Will and Fritz travel to Eastern Europe, the Caucasus, and the Middle East to organize resistance against the Tripods. The resistance, having ambushed a Tripod, discover that alcohol has a strong soporific effect on the Masters, and use this knowledge to simultaneously attack their cities. Having introduced alcohol into the aliens' city water systems, two raiding groups kill the resident aliens; but the initial attack on the last city is unsuccessful and an aerial attack is undertaken using hydrogen balloons and a cache of grenades. During this assault, Henry jumps from his balloon onto the city's domed roof and sets off his grenade, killing himself and shattering the dome. The exposure to Earth's atmosphere kills the Masters, and Henry is remembered as a hero. The Masters' spaceship arrives, and they destroy the remains of the cities, presumably to prevent the humans from reverse engineering the Masters' technology and launching a retaliatory expedition. The saga ends with a renewal of nationalist sentiments, with tensions building towards war, which Will and his friends plan to prevent.
When the Tripods Came
When the Tripods Came is a prequel written twenty years after the publication of the original trilogy. The plot follows the description of the conquest given in the second book of the main trilogy. Fearing the technological potential of humanity, the so-called 'Masters', unable to defeat humanity in a conventional war, hypnotise people through a television show called The Trippy Show, later using Caps to control them permanently. As in the original trilogy, the narrator of When the Tripods Came is a young English boy. As society slowly falls under the control of the Masters, he and his family escape to Switzerland, which has mounted the longest-lasting resistance. When the Swiss are themselves enslaved, the narrator and his family establish the "White Mountains" resistance movement of the original trilogy.
Editions have been published by
- Hamish Hamilton (UK First Edition)
- Simon & Schuster (USA First Edition)
- Collier Books
- E. P. Dutton
- Thorndike Press
- Knight Books
- Turtleback Books
- Beaver Books
- Audible Studios (audiobook)
The series has been translated into Finnish, French, German, Hebrew, Persian, Spanish, and Mandarin Chinese (Taiwan).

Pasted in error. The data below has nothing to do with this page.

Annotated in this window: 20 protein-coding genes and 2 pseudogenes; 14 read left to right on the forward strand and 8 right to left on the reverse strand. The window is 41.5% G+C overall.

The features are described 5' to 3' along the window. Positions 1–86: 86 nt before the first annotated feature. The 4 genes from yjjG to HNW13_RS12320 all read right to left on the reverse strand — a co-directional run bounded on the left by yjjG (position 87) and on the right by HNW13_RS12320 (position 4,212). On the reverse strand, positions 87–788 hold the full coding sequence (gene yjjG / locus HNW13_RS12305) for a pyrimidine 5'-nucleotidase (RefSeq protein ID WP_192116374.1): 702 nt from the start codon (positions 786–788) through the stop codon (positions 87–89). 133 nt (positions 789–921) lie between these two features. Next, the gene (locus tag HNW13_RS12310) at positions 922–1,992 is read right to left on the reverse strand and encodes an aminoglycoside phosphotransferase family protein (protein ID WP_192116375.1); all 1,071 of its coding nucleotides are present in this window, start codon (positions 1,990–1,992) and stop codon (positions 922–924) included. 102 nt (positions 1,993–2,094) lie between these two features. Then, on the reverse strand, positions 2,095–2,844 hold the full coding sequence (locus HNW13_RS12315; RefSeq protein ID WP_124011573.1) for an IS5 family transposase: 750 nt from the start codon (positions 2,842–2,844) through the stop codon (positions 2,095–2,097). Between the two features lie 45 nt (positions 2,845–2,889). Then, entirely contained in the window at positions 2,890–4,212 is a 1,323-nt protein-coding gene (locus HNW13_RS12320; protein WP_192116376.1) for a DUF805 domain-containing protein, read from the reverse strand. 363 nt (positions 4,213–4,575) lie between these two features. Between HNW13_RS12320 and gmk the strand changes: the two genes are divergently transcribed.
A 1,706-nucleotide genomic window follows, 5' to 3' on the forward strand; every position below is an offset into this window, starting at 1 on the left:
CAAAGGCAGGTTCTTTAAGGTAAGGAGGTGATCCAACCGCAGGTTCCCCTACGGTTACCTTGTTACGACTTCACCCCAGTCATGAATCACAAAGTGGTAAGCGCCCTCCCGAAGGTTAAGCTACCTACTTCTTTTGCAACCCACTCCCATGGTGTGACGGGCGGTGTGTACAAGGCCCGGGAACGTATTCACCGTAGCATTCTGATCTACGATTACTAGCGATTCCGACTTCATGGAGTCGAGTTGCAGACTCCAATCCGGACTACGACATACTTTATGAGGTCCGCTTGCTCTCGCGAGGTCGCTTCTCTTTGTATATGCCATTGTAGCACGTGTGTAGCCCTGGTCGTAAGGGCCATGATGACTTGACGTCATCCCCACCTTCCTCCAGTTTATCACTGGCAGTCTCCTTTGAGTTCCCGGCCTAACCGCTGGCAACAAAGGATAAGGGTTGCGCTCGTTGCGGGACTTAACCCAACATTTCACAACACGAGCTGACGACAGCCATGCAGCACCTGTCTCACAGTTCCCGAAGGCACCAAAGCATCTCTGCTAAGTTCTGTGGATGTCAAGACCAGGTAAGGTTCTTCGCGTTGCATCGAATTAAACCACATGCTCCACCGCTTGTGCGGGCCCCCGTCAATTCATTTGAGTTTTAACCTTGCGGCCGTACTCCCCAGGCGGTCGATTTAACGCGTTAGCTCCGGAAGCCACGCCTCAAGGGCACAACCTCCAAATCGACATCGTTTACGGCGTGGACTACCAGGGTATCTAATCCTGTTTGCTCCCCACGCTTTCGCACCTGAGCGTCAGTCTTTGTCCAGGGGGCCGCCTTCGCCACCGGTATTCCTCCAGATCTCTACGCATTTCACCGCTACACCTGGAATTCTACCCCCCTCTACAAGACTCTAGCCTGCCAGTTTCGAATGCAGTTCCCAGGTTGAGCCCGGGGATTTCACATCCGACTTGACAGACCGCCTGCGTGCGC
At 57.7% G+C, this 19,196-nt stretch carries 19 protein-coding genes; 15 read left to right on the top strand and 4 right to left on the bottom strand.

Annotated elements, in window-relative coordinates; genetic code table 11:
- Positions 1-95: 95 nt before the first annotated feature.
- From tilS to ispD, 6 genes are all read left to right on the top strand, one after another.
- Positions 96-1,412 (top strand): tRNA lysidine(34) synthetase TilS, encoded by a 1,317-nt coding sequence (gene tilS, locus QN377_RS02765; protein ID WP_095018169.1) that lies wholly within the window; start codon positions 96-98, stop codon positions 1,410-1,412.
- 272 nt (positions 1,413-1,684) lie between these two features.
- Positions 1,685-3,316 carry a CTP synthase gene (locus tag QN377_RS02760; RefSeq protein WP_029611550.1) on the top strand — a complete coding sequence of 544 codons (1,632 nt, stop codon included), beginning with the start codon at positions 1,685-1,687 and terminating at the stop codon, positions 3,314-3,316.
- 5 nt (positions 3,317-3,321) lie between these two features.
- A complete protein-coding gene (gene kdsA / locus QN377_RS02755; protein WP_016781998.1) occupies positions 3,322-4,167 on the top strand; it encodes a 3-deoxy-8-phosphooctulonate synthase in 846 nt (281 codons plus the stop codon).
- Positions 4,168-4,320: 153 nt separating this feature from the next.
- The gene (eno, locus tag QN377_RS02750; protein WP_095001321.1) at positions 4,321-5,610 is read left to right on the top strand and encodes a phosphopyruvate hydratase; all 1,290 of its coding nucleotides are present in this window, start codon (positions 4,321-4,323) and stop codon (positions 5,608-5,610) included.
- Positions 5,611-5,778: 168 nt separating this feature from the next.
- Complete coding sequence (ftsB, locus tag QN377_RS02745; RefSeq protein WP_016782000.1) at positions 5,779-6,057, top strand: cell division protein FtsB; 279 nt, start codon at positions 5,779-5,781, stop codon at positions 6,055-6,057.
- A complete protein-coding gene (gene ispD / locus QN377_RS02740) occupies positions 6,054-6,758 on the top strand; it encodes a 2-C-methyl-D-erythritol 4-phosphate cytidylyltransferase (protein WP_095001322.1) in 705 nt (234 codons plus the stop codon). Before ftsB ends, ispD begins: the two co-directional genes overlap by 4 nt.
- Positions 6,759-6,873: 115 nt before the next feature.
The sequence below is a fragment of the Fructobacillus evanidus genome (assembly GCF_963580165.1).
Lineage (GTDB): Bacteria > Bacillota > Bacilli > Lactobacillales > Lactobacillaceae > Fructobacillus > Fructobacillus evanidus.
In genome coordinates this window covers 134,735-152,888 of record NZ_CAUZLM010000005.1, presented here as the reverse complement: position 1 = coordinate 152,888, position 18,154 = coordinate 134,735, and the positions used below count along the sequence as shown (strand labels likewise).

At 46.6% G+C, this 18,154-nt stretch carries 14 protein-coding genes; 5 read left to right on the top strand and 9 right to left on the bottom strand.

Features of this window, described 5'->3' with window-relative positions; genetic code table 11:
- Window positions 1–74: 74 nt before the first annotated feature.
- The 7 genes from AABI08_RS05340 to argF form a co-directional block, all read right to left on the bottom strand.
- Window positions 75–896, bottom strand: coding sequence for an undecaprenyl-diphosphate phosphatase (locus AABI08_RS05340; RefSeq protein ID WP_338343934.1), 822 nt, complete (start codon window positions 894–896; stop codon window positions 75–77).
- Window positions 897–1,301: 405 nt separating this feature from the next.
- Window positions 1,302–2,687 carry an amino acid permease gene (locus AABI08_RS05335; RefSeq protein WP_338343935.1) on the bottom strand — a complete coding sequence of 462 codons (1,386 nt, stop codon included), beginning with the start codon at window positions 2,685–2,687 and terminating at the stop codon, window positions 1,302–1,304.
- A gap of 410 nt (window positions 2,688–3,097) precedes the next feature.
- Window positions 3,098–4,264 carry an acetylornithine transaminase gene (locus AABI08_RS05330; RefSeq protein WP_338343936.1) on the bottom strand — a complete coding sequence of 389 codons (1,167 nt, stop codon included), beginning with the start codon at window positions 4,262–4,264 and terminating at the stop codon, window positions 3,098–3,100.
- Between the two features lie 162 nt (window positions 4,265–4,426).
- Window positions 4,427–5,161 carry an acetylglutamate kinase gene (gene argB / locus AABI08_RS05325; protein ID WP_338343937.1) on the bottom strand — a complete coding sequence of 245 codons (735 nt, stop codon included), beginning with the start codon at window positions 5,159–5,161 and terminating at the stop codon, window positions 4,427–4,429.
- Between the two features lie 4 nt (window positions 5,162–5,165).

Multiple graphic adaptations have been produced, notably including:
- Boys' Life, The Boy Scouts of America magazine, serialised all three books in the trilogy from May 1981 to August 1986. Artist Frank Bolle drew the single page black and white proofs which were then inked by another person.
- In 1985, the BBC initiated BEEB, the BBC Junior Television Magazine, and started to present in picture strip form additional adventures of Will, Henry, and Beanpole on their way to the White Mountains, starting at some unspecified point during the fourth episode of the first BBC serial as the trio pass through ruined Paris, and then heading off at a tangent to the television version. From Issue 6, the boys were accompanied on their journey by a young woman named Fizzio, a character original to the strip. The strips were drawn by John M. Burns and in each issue, they consisted of three pages; the first two in colour and the third in black and white. The storyline was never concluded as BEEB ceased publication after only 20 issues.
Series one of The Tripods, broadcast in 1984, which had 13 half-hour episodes written by the well-known author of many radio plays Alick Rowe, covers the first book, The White Mountains; the 12-episode second series (1985) covers The City of Gold and Lead. Although a television script had been written for the third series, it never went into production.
The first series was released on both VHS and DVD. The BBC released Tripods – The Complete Series 1 & 2 on DVD in March 2009.
- Christopher, John (2003). The City of Gold and Lead. NY: Simon Pulse. p. 148. ISBN 0-689-85666-0.<templatestyles src="Module:Citation/CS1/styles.css"></templatestyles>
- "Tripods – The Complete Series 1 & 2 DVD". Amazon.co.uk. Retrieved 18 June 2010.<templatestyles src="Module:Citation/CS1/styles.css"></templatestyles>